HERITAGE TREASURES: St Matthews Church, Pontville

On the outskirts of Pontville, just north of Brighton, stands the beautifully-proportioned St Matthew’s Church by the great Tasmanian architect Henry Hunter. Constructed from local sandstone, it was opened on 11 September 1867, its noble appearance and elegant detail nowadays giving no indication of the disaster which befell it on 5 September 1927, just a few days before planned sixtieth anniversary celebrations. Early that morning a local resident noticed the building in flames. The fire was so fierce that all attempts to enter the church proved impossible and its entire contents were destroyed, only the walls remaining standing. Amongst the losses were several stained glass windows installed just a few years previously.

Given the total destruction of the building’s roof and contents under suspicious circumstances, it is little short of remarkable that it was completely reconstructed, refurnished and re-opened three weeks before the first anniversary of the conflagration. This, as noted by Archbishop Barry on the occasion of its re-opening, was ‘due to the cooperation of all the people of the district irrespective of religion and to the assistance of friends from outside.’ As he noted, ‘the building was a complete ruin’ and ‘its restoration seemed impossible’.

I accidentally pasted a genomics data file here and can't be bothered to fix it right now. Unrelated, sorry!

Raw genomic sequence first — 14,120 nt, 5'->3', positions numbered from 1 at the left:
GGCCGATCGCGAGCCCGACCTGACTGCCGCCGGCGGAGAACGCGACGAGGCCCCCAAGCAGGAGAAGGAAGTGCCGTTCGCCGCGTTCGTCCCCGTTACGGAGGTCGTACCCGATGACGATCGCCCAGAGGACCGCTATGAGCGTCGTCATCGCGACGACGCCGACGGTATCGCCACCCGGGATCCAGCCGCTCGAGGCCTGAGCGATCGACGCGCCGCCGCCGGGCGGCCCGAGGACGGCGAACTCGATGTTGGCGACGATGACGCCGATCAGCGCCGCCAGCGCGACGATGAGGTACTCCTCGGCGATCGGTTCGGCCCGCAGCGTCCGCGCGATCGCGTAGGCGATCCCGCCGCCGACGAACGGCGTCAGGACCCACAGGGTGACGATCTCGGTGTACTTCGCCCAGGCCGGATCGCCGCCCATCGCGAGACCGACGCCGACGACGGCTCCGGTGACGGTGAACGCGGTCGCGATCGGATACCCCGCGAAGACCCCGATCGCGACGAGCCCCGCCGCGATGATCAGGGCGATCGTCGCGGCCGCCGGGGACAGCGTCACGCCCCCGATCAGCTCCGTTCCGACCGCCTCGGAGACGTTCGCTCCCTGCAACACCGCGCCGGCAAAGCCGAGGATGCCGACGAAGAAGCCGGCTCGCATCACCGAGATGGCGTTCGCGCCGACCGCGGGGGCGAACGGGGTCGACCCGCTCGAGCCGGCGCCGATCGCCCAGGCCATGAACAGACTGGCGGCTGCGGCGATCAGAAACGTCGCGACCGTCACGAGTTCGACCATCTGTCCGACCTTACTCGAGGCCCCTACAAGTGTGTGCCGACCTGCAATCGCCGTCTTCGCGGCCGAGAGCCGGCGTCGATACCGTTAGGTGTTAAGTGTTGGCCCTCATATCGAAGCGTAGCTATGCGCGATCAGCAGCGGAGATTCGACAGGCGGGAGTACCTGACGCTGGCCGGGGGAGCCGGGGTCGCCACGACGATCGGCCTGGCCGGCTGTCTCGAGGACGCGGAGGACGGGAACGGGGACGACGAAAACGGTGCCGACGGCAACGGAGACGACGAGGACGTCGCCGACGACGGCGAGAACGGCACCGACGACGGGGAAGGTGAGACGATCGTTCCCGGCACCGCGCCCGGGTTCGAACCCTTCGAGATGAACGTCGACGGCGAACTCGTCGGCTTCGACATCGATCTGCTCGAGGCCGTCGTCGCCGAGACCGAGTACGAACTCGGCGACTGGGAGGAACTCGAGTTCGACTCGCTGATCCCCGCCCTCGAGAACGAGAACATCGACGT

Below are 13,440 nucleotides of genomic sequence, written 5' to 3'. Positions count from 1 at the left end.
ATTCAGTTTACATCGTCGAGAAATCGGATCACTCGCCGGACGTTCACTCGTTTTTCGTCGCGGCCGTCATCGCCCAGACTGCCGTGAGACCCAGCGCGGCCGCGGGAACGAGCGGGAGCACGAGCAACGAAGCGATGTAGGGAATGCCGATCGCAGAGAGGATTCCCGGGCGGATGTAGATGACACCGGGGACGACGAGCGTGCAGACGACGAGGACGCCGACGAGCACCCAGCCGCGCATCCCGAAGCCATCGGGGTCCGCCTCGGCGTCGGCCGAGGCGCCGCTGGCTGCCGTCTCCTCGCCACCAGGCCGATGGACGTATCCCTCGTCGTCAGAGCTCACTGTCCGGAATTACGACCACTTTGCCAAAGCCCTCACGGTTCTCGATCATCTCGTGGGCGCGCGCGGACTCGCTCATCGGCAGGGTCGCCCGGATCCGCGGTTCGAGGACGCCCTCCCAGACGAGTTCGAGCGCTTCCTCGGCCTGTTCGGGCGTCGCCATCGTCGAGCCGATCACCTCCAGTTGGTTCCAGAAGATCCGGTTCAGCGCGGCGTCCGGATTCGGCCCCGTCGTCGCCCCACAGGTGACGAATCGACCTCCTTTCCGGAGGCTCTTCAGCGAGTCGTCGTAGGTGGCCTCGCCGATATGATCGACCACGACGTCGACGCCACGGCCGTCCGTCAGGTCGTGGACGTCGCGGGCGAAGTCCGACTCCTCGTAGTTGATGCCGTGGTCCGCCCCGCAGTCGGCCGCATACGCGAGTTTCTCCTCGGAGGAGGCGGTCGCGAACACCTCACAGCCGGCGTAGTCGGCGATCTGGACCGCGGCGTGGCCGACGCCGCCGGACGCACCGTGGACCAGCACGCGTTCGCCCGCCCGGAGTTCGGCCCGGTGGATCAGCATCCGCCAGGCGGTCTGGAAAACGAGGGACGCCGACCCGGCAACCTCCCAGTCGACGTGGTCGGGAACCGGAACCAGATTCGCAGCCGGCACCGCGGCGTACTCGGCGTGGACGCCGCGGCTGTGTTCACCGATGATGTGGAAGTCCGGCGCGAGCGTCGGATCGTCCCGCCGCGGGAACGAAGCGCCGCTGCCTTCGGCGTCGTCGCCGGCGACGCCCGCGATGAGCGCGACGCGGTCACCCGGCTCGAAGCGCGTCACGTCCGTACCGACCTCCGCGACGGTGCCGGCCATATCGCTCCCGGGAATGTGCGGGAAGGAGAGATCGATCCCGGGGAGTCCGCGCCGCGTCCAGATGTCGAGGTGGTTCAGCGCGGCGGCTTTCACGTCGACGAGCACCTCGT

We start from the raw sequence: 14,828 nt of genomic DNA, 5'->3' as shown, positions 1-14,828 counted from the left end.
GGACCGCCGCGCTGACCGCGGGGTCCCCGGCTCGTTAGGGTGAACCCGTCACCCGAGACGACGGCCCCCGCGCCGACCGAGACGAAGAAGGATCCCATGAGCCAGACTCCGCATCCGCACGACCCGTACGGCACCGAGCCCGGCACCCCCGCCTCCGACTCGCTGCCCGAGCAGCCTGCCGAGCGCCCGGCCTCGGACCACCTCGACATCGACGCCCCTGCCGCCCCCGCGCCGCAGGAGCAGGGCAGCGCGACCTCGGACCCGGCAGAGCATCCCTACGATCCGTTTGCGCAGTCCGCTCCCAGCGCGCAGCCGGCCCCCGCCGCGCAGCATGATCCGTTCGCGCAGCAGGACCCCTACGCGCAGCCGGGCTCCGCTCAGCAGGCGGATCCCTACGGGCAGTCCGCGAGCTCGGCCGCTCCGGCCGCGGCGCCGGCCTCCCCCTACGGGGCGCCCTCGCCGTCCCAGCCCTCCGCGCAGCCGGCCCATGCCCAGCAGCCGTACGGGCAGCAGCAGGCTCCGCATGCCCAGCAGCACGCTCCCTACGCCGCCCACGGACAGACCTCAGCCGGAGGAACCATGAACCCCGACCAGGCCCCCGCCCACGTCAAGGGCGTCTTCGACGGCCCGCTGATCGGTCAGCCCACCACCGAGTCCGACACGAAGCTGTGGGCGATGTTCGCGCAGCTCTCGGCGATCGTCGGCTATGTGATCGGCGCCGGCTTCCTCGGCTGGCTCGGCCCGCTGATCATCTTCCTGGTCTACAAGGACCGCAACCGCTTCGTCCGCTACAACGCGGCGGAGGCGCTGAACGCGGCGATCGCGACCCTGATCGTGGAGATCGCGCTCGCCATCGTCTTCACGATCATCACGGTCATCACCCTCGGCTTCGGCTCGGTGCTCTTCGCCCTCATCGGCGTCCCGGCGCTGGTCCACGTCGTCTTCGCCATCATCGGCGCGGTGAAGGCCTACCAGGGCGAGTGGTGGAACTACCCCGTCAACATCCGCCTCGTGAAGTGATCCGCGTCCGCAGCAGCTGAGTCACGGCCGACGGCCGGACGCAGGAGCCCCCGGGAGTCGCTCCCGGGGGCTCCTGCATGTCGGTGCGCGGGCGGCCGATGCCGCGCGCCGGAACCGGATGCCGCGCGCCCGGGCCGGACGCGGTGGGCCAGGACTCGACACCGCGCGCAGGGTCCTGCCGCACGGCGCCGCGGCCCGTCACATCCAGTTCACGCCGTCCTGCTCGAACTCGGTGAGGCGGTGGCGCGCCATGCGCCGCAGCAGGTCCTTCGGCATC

Those visiting St Matthew’s can still admire its stained glass windows which are exactly the same as the ones destroyed in 1927. This is because the windows are by the well-known Melbourne firm of Brooks Robinson & Co., the company responsible for a large number of commissions for stained glass throughout the Archdiocese of Hobart during the first half of the twentieth century. Brooks Robinsons were able to re-use the cartoons (the term for the full-size designs) from which the original windows were made to produce a replacement set. Regrettably, other significant furnishings, like the wooden altar by the architect Henry Hunter with its painted and gilded detail, were lost forever. All that remains from before the fire is the sandstone sacrarium, copied by Hunter from a Pugin-designed original brought out from England by Bishop Willson in 1844.

By Brian Andrews

Tags: Heritage Conservation